7.4.1 Data Collection

The 28 teachers worked in their study groups with a facilitator to discuss, debrief, and modify modelling tasks designed during the summer professional development. These study groups met six times through the autumn school semester. We audio-recorded teacher-study group sessions and took notes describing the nature of the discussions. In addition, we visited classrooms as the tasks were enacted and wrote field notes following each day of implementation. Our main data sources were video and audio of classroom tasks and teacher study groups as well as first-hand observations of, and field notes taken during, implementation of the modelling tasks.

7.4.2 Data Analysis

We used narrative analysis (Clandinin and Connelly 2000; Riessman 2008) to examine the data, primarily by examining the modelling tasks themselves. We used communities of practice (Wenger 1998) as a guiding framework. Narrative analysis uses artefacts such as field notes and conversations to understand the ways in which meaning is created. Using our notes, paired with transcripts from the teacher study groups, we first sought to describe each modelling task, the rationale, and the teachers’ mathematical goals for the task. We found evidence that a majority of teachers used mathematical modelling tasks in their classrooms as a way to highlight community—classroom community, school community, or the civic community. Next, we considered the ways in which students worked through the task and decisions teachers made as students worked. We looked for ways, both in the design and in the enactment of the task, that modelling fostered community across the tasks and how this occurred. From this analysis, we constructed rich descriptions of the modelling tasks and teacher accounts.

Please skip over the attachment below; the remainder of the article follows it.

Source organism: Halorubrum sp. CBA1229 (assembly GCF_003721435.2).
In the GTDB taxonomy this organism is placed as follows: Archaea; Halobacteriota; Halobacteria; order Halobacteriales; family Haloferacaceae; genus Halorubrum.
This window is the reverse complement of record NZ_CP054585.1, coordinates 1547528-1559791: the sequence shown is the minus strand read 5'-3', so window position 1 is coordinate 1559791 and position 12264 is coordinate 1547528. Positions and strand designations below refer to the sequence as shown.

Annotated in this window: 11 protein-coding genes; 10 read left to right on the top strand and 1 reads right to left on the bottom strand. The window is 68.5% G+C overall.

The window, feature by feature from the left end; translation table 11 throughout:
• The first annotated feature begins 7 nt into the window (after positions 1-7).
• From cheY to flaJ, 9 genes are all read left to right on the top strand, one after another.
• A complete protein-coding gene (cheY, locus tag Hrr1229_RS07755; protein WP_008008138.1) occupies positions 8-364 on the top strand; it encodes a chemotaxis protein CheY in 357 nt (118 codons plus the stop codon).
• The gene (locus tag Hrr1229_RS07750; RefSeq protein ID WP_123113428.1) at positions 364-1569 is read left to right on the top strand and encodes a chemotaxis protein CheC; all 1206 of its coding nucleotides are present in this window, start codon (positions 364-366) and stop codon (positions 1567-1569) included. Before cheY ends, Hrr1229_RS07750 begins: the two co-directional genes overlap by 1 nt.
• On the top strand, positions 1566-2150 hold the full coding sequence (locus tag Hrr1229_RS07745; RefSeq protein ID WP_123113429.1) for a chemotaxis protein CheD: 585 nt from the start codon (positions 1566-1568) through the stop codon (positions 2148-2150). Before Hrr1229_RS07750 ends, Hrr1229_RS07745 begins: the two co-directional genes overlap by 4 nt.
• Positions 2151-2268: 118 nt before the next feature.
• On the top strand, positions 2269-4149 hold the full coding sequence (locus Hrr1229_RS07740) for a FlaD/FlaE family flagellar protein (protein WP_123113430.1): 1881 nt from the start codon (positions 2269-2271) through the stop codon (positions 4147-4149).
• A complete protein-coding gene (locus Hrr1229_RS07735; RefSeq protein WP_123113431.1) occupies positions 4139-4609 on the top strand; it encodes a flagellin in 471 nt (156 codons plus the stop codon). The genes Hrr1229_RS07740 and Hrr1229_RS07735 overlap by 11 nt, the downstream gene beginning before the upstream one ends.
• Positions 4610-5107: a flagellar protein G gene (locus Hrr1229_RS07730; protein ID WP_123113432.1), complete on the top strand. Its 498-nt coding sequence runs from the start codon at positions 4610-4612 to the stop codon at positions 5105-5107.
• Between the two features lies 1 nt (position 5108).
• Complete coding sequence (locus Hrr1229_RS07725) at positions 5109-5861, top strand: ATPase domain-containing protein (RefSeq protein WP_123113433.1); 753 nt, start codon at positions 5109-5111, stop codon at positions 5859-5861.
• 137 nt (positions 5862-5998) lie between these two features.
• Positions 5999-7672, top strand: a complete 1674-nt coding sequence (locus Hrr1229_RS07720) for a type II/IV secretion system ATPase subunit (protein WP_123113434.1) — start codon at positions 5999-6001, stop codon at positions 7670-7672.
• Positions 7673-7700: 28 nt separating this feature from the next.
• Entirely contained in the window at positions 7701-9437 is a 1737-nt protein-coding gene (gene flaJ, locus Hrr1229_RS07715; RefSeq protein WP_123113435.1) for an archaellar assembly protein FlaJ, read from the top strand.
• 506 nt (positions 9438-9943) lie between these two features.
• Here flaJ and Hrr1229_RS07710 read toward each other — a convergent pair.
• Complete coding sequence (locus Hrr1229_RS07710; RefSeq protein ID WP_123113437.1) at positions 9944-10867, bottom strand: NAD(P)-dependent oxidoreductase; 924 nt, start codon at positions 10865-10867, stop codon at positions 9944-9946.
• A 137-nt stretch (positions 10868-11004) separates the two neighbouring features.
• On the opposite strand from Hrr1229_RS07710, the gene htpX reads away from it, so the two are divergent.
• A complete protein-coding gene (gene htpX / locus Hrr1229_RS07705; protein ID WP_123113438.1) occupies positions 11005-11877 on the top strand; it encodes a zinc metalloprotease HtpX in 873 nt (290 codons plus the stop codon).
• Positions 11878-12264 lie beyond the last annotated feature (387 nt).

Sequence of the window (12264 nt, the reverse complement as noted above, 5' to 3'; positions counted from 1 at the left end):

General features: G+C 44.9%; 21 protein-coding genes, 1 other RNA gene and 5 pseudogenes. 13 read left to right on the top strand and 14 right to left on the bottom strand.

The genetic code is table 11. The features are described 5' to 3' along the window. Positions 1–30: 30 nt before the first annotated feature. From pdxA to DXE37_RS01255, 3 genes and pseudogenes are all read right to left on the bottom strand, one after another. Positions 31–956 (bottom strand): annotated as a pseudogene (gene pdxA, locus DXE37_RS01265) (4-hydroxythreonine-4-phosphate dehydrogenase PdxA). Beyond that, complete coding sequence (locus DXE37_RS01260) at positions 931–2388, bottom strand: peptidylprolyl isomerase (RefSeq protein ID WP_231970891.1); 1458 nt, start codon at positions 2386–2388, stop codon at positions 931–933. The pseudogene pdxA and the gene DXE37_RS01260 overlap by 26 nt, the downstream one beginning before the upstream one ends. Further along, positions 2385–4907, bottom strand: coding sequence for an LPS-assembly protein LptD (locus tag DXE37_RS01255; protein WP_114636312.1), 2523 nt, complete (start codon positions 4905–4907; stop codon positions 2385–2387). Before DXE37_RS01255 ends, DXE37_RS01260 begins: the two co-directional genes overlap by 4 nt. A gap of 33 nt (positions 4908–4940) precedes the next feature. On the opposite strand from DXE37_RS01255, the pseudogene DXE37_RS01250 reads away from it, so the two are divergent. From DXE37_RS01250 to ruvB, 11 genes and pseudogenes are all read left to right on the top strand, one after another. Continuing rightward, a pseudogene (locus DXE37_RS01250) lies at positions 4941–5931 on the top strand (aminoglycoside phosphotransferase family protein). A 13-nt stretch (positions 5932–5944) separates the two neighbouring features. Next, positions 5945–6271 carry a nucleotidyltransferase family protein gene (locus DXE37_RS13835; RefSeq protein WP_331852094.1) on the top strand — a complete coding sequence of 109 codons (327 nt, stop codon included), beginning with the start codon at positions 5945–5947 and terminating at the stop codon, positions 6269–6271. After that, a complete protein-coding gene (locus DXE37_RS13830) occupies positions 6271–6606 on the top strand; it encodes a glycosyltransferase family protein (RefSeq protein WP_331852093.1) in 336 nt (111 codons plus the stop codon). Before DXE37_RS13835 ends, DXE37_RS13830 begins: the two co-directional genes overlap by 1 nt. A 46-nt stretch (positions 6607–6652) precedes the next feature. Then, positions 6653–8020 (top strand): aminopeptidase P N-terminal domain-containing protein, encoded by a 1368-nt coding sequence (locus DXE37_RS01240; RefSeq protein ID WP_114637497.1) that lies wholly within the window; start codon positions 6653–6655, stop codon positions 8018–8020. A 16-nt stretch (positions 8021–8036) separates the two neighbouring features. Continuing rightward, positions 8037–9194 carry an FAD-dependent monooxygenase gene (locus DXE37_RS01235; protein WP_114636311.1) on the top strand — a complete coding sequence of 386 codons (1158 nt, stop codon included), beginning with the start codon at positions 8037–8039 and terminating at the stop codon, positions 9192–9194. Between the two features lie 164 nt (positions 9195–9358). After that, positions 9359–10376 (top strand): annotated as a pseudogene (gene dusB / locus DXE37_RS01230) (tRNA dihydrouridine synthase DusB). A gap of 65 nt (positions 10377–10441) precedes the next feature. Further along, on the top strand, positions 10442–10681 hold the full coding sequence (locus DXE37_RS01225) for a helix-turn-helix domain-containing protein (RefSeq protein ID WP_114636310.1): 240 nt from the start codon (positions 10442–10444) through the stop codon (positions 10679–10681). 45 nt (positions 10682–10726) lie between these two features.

As we analysed each of the modelling tasks, we looked for these three features of communities of practice:
  • Relevance: Understanding what matters, what the enterprise of the community is, and how it gives rise to a perspective on the world (Wenger 1998, p. 2). We looked for ways that the modelling task was meaningful to the modeller.

  • Engagement: Being able (and allowed) to engage productively with others in the community (Wenger 1998, p. 2). We looked for ways that multiple modellers’ perspectives were heard, considered, and valued.

  • Access: Using appropriately the repertoire of resources that the community has accumulated through its history of learning (Wenger 1998, p. 2). We looked for ways that all modellers in the class could make contributions to the creation of a model.

To help answer the second research question, we also analysed across modelling tasks considering how these attributes fostered modelling as a community of mathematical practice.

7.5 Results

In this section, we chronicle three different modelling tasks designed by teacher teams selected on the basis that they demonstrate fostering of classroom community (Lunch Planning Task ), school community (Pizza Party Task ), and the civic community (City Park Ice Rink Design Task ) and discuss how the themes of relevance, engagement, and access emerged in each lesson and how these themes fostered modelling as a community endeavour.

7.5.1 The Lunch Planning Task

Third and fourth-grade teachers collaborated on the Lunch Planning Task . The purpose of the task was for students to design a lunch, within budget, for several classes to enjoy and use as a team-building experience. Students discussed that they needed to determine what to serve, how much food to order, and what the cost of the lunch would be. In addition, since the focus was on team building, several of the classes also researched how to spend their time during the lunch and what activities they could organize that would help to build community within the classroom.